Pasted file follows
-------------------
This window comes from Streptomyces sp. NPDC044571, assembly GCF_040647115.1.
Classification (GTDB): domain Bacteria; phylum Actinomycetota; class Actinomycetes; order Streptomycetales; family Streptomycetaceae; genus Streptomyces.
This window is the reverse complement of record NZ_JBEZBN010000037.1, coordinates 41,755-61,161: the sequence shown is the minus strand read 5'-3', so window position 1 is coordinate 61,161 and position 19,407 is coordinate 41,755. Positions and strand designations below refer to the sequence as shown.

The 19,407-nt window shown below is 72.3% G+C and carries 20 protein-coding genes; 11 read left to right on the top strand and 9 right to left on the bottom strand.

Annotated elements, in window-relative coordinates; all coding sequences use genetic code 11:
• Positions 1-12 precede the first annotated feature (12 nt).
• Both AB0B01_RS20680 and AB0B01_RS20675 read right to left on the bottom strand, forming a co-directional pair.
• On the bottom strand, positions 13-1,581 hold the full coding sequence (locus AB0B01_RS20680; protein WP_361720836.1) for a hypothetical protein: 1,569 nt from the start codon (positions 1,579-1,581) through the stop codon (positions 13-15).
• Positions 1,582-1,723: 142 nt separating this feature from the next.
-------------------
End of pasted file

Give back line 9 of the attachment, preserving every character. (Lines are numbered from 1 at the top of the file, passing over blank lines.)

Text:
• Positions 1,582-1,723: 142 nt separating this feature from the next.